Monetization of Online Journalism

  • The subscription-based model aligns the creation of valuable stories with the business side of journalism.
  • Dependence on advertising or events can lead to conflicting interests, whereas subscriptions focus on serving the reader.
  • The subscription model is scalable and depends on the inherent value of the content provided.
  • The information chose a subscription model from the start, believing it to be the most suitable for their goals.

"To me, it was the only model because it's the only model that is going to align, doing stories that people have to read that have value to them with the business."

Jessica Lessin explains why the subscription model was the only choice for The Information, emphasizing the alignment of producing must-read stories with a sustainable business model.

"The subscription business is pure. It's serving your end reader and your customer."

This quote highlights the purity of the subscription model, focusing solely on the reader's interests without the influence of advertisers or sponsors.

Subscription Model as a Barrier to Entry

  • A subscription fee acts as a barrier to entry, ensuring that the publication writes for a targeted community with specific interests.
  • The Information aims to reach a large audience over time but does not intend to write for everyone.
  • The goal is to make the subscription process as seamless as possible using technology.
  • The focus is on subscribers who see value in the publication, not on those who do not wish to subscribe.

"Look, I think it's a good thing that we're not writing for every person, that there's some barrier to entry."

Jessica Lessin expresses that having a barrier to entry is beneficial in creating a publication tailored to a community with particular interests.

"We think we'll focus on the ones that do and then take it from there."

This quote reflects The Information's strategy to concentrate on individuals who find value in their content and are willing to subscribe, rather than trying to appeal to everyone.

Growth of The Information

  • The Information's growth has been steady and organic, driven by word of mouth and the reach of their stories.
  • Growth has been linear rather than characterized by specific inflection points.
  • Future growth strategies include smart email marketing and other business-led initiatives.
  • The consistent pattern of growth through story-driven expansion is promising for the scalability of the model.

"Our business has been one of steady organic growth. And by organic I mean we've grown through word of mouth and through our stories, reaching new people, being picked up by other news outlets."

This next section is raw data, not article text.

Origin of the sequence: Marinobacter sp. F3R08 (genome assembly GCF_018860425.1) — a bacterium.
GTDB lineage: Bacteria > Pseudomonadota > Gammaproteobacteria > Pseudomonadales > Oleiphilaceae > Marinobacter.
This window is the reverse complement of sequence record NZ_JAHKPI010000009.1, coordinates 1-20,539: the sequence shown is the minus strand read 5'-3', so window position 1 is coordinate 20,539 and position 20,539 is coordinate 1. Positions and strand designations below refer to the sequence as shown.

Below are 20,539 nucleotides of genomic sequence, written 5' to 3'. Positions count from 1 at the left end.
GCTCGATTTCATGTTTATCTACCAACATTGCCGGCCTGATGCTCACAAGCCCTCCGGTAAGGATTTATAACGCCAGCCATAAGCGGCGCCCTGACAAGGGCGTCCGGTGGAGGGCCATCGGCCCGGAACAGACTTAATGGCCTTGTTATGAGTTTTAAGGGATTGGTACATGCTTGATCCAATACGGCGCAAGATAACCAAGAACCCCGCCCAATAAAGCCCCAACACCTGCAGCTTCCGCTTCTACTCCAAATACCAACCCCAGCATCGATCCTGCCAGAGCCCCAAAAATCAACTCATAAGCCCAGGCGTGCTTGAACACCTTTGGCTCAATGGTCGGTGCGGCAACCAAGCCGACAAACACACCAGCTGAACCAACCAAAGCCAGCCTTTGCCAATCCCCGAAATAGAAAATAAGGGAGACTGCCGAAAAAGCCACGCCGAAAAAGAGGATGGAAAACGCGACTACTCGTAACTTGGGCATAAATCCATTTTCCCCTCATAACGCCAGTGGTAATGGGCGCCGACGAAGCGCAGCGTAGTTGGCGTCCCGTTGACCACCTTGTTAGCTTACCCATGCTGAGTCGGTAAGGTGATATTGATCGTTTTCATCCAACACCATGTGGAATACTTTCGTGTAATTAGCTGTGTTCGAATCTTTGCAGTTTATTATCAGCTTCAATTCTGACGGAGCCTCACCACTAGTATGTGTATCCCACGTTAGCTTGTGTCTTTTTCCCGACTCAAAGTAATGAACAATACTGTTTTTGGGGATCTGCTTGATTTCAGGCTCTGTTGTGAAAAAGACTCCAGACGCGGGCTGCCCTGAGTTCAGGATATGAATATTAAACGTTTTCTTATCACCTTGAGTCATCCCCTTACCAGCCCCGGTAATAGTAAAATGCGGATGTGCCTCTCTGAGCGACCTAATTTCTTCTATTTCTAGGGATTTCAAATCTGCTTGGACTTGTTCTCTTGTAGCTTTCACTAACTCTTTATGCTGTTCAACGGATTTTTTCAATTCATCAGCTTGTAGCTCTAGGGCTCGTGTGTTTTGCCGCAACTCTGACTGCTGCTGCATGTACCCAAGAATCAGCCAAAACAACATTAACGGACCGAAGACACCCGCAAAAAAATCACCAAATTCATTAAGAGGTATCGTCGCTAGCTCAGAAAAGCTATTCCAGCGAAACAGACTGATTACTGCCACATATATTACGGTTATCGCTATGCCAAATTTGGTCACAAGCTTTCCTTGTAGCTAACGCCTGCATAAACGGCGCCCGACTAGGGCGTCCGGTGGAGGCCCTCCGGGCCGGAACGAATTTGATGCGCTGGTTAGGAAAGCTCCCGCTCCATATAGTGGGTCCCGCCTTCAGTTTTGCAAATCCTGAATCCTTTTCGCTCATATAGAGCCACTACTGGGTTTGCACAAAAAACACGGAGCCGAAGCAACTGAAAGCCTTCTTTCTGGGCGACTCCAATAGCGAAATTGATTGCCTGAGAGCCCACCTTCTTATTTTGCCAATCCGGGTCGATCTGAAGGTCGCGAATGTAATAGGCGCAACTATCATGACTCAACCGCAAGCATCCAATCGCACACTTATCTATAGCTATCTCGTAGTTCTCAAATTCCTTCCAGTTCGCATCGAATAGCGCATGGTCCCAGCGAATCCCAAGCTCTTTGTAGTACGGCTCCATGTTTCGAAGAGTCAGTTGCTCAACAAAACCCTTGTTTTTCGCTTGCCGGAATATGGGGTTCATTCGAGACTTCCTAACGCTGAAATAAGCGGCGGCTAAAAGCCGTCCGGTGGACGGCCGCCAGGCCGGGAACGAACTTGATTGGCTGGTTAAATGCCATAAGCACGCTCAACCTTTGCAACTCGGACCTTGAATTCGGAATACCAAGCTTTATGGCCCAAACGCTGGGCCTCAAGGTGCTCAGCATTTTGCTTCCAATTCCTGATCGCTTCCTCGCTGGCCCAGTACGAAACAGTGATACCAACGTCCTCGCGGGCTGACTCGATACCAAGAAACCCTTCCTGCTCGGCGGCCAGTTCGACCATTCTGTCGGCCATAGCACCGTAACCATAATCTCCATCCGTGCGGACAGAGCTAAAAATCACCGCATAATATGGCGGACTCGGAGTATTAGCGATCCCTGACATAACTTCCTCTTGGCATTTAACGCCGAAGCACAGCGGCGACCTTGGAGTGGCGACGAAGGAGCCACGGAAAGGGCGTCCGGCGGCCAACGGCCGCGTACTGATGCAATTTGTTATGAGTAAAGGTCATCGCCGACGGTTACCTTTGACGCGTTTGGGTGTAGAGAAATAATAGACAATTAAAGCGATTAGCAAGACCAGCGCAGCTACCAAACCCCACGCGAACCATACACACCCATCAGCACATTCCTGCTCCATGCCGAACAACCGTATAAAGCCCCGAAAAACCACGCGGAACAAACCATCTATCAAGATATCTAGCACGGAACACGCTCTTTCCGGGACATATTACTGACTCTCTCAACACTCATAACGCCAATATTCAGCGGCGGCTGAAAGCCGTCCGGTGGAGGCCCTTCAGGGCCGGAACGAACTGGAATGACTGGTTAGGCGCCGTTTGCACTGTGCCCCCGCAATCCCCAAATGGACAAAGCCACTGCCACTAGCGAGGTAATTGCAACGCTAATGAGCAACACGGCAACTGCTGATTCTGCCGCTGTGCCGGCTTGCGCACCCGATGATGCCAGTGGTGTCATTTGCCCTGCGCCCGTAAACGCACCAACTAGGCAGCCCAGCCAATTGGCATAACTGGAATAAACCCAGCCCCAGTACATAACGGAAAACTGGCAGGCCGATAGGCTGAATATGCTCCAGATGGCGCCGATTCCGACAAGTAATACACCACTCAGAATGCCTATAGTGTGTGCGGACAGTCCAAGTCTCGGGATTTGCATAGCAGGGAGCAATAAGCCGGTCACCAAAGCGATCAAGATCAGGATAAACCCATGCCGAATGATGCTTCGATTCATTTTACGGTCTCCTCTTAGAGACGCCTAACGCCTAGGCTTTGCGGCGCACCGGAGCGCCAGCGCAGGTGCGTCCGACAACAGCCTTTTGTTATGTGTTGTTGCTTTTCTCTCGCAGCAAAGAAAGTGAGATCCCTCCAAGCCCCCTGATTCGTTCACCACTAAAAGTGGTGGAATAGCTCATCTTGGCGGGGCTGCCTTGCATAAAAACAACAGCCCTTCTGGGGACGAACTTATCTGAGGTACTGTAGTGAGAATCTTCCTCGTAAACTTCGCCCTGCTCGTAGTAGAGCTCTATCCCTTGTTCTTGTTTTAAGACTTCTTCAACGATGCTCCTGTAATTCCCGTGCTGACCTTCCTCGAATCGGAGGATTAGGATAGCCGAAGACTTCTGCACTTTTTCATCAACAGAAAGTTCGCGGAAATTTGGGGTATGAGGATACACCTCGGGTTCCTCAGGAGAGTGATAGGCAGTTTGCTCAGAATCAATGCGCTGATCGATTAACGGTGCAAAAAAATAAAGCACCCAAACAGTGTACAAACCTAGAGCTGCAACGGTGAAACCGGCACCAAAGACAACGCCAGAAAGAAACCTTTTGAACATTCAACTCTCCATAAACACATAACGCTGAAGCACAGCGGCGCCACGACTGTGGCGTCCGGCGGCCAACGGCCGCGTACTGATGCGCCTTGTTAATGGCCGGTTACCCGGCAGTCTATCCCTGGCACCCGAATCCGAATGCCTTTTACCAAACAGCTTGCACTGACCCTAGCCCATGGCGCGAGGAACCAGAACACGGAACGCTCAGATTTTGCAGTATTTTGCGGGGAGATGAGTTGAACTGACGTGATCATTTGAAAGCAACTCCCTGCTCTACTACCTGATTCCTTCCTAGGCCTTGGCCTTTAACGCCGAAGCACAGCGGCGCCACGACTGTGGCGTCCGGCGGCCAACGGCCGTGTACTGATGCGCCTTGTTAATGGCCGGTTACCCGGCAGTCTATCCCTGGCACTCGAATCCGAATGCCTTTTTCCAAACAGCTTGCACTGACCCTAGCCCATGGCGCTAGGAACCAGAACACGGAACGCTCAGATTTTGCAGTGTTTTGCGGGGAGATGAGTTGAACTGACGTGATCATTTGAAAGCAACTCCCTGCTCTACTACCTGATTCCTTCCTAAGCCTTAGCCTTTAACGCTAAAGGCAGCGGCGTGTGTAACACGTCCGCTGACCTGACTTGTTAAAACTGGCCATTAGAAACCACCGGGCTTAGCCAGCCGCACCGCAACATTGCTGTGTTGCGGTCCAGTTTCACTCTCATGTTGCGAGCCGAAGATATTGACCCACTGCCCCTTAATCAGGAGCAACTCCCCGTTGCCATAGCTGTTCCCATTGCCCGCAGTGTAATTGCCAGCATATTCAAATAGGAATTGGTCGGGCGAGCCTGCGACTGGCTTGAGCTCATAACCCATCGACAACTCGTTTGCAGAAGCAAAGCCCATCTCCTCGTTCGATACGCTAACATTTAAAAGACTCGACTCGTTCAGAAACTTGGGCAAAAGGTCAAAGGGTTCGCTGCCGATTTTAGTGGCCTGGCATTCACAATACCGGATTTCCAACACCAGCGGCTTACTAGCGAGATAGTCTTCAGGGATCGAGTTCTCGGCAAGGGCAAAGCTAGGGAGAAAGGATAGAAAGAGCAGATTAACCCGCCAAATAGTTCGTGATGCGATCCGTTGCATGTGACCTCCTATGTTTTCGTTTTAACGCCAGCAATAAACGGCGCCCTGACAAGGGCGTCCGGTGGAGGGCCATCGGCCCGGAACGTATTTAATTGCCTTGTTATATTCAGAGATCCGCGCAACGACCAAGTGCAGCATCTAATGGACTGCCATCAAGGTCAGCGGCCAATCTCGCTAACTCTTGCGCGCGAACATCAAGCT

Jessica Lessin describes the natural growth trajectory of The Information, attributing it to the quality of their stories and their dissemination by other outlets and readers.

"Sort of eerily linear. Actually, one of the things we're focusing on now is how we can turbocharge that with smart email marketing and other kinds of business led initiatives."

This quote acknowledges the even growth pattern of The Information and introduces plans to accelerate growth through targeted marketing efforts.## Email as a Business Initiative

  • Jessica Lessin is highly enthusiastic about the potential of email as a tool to communicate with potential subscribers.
  • The Information has a significant number of people who have shown interest by providing their email addresses.
  • Email technology presents limitless possibilities, but also poses many challenges.
  • The engineering team works hard to optimize emails for various devices, highlighting the complexity of the platform.

I'm very excited about email. I think we have orders of magnitude more than emails and we have subscribers right now, maybe one order of magnitude more, just from people who have expressed interest in the information.

Jessica Lessin expresses her excitement about the use of email as a means to engage with individuals who have shown interest in their content, indicating a large pool of potential subscribers beyond the current subscriber base.

Favorite Book

  • Jessica Lessin's favorite type of book is biographies.
  • She recommends Ben Bradley's autobiography, praising it highly.

Any biography, but one of my favorite is Ben Bradley's autobiography from the Washington Post. Highly recommend it.

Jessica Lessin enjoys biographies and specifically points out Ben Bradley's autobiography as one of her favorites, suggesting it as a good read.

Reflecting on Past Decisions

  • If she could start the process of building The Information again, Jessica Lessin would make early decisions much faster.